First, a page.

What is not barred under the Eleventh Amendment?
The prohibition does not extend to actions against local governments, actions by the US or other states, or discharge of a state's claim against a debtor in federal bankruptcy court.
What are the exceptions to Eleventh Amendment immunity?
Certain actions against state officers. The following actions can be brought against state officers in federal court despite the Eleventh Amendment. (i) Actions to enjoin an officer from further conduct that violates the Constitution or federal law, even if this will require prospective payment from the state and (ii) actions for damage against an officer personally (2) When the State consents to the suit and (3) Congress can removes the Immunity as to actions created under the 14th Amendment, but it must be unmistakably clear that Congress intended to remove the immunity.
When can Congress act under its power?
The Federal government has limited powers. Every exercise of federal power must be traced to the Constitution. Thus Congress has the power to make all laws necessary and proper to carry out all powers vested in the federal government.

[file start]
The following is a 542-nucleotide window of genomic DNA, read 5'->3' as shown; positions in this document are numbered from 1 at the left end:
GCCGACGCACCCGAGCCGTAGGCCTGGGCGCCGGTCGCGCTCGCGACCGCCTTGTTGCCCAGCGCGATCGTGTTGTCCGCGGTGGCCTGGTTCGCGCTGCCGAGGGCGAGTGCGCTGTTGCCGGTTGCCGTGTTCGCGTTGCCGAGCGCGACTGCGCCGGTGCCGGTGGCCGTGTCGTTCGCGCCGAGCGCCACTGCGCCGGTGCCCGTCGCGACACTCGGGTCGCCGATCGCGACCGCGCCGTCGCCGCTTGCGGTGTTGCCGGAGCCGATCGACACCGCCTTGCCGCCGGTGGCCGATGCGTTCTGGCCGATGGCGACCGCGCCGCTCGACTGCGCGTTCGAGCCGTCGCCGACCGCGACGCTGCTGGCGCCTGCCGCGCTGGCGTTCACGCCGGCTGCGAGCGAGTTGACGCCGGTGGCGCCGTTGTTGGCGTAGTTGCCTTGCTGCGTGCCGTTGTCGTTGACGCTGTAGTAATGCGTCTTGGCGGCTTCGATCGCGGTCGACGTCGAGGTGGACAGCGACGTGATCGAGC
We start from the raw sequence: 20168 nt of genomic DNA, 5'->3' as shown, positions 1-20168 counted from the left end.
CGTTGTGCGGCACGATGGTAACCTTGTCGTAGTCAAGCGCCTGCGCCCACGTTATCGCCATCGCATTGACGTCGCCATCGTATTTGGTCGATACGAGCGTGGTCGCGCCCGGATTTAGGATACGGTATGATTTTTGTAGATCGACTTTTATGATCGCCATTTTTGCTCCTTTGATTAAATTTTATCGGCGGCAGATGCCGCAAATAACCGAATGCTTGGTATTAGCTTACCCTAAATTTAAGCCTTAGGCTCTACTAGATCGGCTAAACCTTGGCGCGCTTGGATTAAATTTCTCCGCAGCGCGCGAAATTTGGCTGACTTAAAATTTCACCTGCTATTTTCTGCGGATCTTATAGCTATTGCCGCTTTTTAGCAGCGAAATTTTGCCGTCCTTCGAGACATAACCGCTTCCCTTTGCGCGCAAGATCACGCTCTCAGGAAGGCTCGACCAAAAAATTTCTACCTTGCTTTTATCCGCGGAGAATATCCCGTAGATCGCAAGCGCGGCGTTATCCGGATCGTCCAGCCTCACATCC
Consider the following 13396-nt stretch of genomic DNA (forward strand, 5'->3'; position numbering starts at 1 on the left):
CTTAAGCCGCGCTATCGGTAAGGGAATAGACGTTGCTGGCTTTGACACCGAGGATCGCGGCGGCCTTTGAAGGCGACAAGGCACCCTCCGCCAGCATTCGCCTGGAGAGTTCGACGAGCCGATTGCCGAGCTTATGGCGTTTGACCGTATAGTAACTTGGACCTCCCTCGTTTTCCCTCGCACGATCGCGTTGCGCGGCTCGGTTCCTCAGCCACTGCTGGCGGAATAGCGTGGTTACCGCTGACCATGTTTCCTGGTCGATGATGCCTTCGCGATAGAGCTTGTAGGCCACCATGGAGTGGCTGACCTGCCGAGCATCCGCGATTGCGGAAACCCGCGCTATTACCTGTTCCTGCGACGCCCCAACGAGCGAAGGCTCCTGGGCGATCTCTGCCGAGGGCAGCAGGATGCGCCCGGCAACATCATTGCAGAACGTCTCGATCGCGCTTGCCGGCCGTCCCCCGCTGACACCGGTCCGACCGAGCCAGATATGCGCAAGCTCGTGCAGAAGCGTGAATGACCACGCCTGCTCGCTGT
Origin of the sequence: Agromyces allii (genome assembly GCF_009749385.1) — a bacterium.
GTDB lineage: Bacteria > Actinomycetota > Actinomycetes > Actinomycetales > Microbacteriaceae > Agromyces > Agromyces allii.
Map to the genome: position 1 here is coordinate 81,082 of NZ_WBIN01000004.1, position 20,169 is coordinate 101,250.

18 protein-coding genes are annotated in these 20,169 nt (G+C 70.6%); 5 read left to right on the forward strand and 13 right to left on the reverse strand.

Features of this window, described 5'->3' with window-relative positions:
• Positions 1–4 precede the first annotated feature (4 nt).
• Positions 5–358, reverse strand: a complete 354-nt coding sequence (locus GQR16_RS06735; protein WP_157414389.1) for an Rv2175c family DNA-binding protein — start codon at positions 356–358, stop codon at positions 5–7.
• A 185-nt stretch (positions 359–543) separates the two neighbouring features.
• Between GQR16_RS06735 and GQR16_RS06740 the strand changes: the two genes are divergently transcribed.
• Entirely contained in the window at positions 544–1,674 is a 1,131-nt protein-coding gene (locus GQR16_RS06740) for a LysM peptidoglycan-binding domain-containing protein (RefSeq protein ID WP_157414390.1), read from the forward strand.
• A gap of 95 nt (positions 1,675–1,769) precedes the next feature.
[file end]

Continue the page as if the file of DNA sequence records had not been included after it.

What are the 14 Enumeratred and Implied Powers
(1) Necessary and Proper Power
(2) Taxing Power
(3) Spending Power
(4) Commerce Power
(5) War and Related Powers
(6) Investigatory Power
(7) Property Power
(8) No Federal Police Power
(9) Bankruptcy Power
(10) Postal Power
(11) Power Over Citizenship
(12) Admiralty Power
(13) Power to Coin Money and Fix Weights and Measures
(14) Patent/Copyright Power
What is the Necessary and Proper Power?